23 Oct


I have been re-reading accounts of Douglas Mawson. His pioneering expeditions opened up the section of Antarctica (hardly seen, let alone explored), with a series of scientific explorations. His primary interests were geography and geology but he was the first to facilitate radio communications between Antarctica and the mainland of Australia (Morse Code via Macquarie Island), and he took an airplane to Antarctica on his later expeditions.

His personal expedition in 1912 was the Far Eastern Journey (along the coast from his base on Adelie Land towards Cape Adare, where some men from Scott’s party had been based), was overshadowed by the awful deaths of his two companions. ‘Cherub’ Ninnis disappeared silently and shockingly into a crevasse. Mertz died horribly, suffering from stomach pains, muscle weakness and exhaustion, plus his skin peeling away by the handful. It is thought that he and Mawson may have suffered from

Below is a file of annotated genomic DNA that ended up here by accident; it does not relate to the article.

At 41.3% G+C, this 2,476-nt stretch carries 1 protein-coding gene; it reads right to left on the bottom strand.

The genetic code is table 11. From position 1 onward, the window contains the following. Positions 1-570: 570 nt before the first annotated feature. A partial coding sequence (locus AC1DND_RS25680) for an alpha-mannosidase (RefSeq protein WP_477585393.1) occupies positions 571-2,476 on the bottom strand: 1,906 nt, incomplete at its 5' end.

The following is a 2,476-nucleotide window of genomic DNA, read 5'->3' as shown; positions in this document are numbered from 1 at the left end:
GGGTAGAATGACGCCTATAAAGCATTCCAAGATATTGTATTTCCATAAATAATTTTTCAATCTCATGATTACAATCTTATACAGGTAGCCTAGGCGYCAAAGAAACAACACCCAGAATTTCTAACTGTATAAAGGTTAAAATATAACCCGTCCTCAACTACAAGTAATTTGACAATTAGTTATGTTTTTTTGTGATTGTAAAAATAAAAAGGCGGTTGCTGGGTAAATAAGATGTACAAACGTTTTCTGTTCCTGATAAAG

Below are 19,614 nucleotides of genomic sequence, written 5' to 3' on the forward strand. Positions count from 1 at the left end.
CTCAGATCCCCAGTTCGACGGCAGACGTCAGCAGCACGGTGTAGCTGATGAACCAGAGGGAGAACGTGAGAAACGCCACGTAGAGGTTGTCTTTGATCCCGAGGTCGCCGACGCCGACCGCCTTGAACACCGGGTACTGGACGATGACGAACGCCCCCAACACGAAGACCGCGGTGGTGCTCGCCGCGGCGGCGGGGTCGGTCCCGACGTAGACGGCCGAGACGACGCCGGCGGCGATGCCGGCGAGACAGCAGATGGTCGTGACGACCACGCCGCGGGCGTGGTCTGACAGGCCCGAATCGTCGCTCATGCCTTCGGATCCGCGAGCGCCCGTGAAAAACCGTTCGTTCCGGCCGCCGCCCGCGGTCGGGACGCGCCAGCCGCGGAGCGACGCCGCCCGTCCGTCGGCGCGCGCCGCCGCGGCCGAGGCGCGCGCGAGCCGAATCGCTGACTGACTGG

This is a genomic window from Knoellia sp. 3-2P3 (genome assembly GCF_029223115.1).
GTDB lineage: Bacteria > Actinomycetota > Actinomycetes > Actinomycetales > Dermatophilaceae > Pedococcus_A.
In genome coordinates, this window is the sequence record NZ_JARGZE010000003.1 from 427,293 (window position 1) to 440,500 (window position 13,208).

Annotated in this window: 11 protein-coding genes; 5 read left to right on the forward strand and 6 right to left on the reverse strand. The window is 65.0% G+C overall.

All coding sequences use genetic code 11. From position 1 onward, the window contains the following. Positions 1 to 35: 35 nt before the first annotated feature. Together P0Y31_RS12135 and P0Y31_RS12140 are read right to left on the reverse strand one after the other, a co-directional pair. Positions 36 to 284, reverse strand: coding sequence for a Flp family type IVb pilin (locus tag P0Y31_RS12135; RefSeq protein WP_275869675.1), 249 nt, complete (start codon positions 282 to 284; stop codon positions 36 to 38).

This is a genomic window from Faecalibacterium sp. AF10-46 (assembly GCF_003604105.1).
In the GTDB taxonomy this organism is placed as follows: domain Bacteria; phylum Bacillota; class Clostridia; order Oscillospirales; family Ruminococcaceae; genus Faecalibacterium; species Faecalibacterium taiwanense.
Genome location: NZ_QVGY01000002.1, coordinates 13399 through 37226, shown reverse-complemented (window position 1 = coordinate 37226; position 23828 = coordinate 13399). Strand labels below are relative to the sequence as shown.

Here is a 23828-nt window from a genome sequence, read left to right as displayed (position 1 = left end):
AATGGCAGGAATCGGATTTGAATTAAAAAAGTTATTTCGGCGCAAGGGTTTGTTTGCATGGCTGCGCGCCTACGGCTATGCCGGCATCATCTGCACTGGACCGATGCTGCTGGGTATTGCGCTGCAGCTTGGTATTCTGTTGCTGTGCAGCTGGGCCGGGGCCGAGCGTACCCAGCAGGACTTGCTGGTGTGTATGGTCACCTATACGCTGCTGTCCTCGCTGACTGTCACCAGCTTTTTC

Hypervitaminosis A, caused by eating dog livers on their desperate return.

When the emaciated exhausted Mawson fell into a crevasse, he thought that ‘this is how it a shall be’ but his thoughts quickly turned to 2 lines of a poem by Robert Service:

Buck up. Do your damnedest and fight

It is plugging away that will win you the day

He surely lived up to this exaltation.

He got back to his Base in 1913. He was cared for fro a year by companions who had remained behind when their relief ship left Antarctica and who had been searching for his party.

Many think Mawson’s journey to be the greatest example of survival in Antarctica

He showed leadership, courage and resolution to survive against all odds.







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